Rutgers Case Teaches Valuable Lesson: The Best Defense Is Documentation

The New Jersey Conscientious Employee Protection Act (“CEPA”) is arguably the broadest employee protection law in the country. CEPA protects an employee from workplace retaliation related to the employee’s “whistle-blowing” activities. Thanks, in part, to documentation of performance issues, in late November 2018, the New Jersey Appellate Division upheld a trial court’s decision dismissing an employee’s CEPA claim against her employer and supervisor. The decision marks an important victory for employers, since CEPA claims are rarely decided in favor of the employer. This case also teaches the valuable lesson that diligent documentation can be an employer’s best defense to whistle-blowing and harassment claims.


In May 2012, Tammy Russell was hired by Rutgers Associate Chancellor to serve as the Director of the Rutgers Camden Educational Opportunity Fund Program (“EOF”). The EOF is funded by the State, and provides scholarships, academic year and summer program access to higher education for economically or educationally disadvantaged students.

Russell was responsible for oversight of the program budget, which is submitted annually to the state. Early in her employment, Russell discovered that EOF funds may have been used to pay salaries for non-EOF Rutgers staff. Russell also complained about issues the state raised regarding the EOF reports, and that the employees who replaced her EOF duties lacked experience and therefore did not complete the reports correctly.  Once notified of the issues by Russell, Rutgers performed an internal investigation of its EOF program. The report concluded that there was no need for further investigation.

Russell alleged after she notified Rutgers of the issues in the EOF program, she was treated differently in the workplace. Russell alleged that budgeting responsibilities were taken away from her, she was told that she would no longer have access to the budget, and that she was no longer responsible for completing state mandated EOF reports. However, Russell was still responsible for reviewing and approving items in the budget, and signing off on Camden’s ultimate EOF budget. Although Russell also claimed that she was retaliated against, she admitted that her supervisor never forced her to approve the budget or otherwise threatened her about it in any way.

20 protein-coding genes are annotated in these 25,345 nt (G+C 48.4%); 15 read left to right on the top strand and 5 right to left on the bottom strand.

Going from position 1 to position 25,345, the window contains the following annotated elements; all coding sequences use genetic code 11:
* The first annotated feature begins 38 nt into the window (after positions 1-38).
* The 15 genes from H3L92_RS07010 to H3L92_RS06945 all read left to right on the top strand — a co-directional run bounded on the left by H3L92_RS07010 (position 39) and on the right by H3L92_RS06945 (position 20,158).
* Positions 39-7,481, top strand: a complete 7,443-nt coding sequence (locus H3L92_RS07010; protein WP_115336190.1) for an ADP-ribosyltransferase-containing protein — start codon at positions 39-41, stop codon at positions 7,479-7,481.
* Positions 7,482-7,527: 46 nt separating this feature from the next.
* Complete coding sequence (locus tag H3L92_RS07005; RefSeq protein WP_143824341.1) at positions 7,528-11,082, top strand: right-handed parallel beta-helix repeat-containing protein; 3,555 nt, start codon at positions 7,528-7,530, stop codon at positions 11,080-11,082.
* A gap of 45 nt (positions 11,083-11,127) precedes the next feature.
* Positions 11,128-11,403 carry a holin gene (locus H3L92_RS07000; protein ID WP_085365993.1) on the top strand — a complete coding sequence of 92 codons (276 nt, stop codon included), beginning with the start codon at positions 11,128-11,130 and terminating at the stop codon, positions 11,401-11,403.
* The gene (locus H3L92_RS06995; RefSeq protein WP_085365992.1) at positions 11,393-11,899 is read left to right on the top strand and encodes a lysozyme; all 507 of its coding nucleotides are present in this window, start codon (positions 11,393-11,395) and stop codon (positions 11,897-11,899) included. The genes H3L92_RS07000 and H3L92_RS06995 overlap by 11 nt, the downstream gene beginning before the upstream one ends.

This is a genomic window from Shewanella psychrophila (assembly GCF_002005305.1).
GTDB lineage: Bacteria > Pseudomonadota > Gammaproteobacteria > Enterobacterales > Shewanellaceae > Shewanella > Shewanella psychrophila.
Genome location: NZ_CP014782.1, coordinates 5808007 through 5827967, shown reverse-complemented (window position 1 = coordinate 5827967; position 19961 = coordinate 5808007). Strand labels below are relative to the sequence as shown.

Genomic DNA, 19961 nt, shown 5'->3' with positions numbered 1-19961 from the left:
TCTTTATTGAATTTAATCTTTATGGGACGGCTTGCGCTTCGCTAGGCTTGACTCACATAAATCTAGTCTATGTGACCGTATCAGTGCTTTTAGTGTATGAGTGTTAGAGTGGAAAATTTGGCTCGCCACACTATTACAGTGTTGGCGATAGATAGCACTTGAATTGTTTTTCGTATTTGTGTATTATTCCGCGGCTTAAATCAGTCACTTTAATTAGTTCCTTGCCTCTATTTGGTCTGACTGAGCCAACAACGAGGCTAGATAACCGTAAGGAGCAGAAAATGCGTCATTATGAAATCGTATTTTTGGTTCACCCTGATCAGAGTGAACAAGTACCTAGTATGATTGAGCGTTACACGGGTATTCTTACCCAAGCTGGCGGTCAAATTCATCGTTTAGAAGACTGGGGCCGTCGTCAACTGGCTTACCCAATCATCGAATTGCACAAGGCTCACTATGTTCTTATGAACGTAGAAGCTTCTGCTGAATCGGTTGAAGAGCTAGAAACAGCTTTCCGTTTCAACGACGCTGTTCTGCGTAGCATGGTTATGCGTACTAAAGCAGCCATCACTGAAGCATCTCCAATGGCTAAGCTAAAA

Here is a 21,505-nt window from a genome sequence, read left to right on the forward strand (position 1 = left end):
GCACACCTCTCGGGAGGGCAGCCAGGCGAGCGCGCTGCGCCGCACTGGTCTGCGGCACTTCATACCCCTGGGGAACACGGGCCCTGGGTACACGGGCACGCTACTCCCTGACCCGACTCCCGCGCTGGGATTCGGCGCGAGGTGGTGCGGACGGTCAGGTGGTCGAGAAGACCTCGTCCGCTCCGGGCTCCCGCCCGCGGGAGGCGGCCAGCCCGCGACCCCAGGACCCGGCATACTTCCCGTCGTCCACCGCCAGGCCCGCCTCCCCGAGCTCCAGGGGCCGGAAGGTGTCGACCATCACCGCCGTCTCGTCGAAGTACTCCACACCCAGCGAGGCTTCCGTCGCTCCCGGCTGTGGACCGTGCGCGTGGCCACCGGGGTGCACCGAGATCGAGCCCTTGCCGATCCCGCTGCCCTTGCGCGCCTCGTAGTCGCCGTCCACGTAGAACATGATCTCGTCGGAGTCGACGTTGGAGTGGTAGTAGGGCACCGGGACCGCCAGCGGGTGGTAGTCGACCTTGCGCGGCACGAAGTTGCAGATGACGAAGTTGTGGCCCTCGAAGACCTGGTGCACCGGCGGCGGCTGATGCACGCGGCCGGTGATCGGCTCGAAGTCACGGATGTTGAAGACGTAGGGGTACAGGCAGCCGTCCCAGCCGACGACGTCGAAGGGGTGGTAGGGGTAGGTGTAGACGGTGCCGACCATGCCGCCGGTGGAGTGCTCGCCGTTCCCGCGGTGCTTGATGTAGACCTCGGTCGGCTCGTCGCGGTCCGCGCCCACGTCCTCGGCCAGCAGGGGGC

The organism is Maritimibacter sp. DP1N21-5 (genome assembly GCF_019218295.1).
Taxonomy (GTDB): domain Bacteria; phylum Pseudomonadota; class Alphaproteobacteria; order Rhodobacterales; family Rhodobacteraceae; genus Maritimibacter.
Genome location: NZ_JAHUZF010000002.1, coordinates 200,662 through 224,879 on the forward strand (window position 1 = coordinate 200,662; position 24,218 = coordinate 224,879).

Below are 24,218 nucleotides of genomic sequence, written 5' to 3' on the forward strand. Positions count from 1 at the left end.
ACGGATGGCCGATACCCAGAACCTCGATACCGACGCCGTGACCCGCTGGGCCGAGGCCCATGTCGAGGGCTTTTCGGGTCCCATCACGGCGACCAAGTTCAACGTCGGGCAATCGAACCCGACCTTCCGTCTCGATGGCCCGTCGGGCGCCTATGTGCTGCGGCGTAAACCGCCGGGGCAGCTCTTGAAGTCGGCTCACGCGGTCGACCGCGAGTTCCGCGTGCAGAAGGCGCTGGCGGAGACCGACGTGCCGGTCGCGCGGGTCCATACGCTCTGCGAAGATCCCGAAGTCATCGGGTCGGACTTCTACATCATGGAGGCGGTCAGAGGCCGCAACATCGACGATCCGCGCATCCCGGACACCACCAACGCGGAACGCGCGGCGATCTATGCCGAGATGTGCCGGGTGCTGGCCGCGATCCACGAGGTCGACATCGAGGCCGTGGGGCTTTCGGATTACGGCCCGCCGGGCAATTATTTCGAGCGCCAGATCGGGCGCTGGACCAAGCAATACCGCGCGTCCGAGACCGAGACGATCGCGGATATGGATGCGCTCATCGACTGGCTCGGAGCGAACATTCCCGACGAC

Russell also had performance issues throughout her employment at Rutgers. Although she received “meets expectations” on her performance reviews, Russell had communication issues with both her supervisors and co-workers. Employees complained she was “abrasive, harsh, and combative.”  Additionally, Rutgers documented complaints from employees regarding Russell’s job performance, and shared a memo with Russell regarding her “poor communication and program management” and failure to follow instructions regarding the completion of certain tasks.  As a result of her documented poor work performance, Rutgers sent Russell a pre-termination letter and scheduled a conference for the following day. The next day, Russell was terminated. Russell sent a letter to Rutgers advising she was “fully prepared to have legal counsel represent [her] and [was] very prepared to go outside of Rutgers University regarding this case.”  Rutgers investigated and found that no violation of their policies had occurred, and that there was no nexus between Russell’s alleged whistle-blowing complaints and her impending termination.

Well-documented defense

To prevail under her CEPA claim, Russell was required to prove four elements:  (1) that she reasonably believed that the employer’s conduct was violating a law, rule, regulation, or a clear mandate of public policy; (2) that she engaged in “whistle-blowing” activity; (3) an adverse employment action was taken against her; and (4) her whistleblowing activity caused the adverse employment action.

If an employee establishes these elements, the employer must set forth a legitimate, non-retaliatory reason for the adverse conduct against the employee. The employee must then provide factual reasons why the employer’s proffered reason is pretextual.

In this case, the trial court found that Russell’s apparent “issues on the job” were the real reason for her termination. The court was persuaded by the various complaints against her,  the timing of those complaints – both before and after her alleged whistle-blowing complaint – and the fact that Russell’s job performance did not improve even after she was informed of her performance deficiencies. Thus, Rutgers was entitled to summary judgment.